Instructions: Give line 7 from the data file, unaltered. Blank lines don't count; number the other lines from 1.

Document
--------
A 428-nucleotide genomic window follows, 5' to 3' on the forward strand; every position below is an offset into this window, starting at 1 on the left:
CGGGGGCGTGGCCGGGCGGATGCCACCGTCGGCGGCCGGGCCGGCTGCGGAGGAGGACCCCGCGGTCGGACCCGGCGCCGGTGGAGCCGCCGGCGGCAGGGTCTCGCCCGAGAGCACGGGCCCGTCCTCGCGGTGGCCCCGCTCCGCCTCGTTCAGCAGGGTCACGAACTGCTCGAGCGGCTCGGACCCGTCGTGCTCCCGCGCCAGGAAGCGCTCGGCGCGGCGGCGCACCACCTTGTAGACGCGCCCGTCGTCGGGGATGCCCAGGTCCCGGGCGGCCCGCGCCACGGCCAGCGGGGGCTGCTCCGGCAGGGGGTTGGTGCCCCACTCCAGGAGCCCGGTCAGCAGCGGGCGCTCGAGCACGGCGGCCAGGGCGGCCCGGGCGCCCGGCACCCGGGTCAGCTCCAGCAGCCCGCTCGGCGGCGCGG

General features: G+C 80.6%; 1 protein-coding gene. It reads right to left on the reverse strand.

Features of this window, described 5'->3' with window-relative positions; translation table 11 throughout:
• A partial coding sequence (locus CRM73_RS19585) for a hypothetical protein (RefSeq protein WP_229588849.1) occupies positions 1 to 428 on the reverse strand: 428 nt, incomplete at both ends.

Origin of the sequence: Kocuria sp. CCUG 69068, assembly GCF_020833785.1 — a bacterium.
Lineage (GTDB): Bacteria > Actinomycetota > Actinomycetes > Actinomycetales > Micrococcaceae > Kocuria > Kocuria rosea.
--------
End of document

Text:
Lineage (GTDB): Bacteria > Actinomycetota > Actinomycetes > Actinomycetales > Micrococcaceae > Kocuria > Kocuria rosea.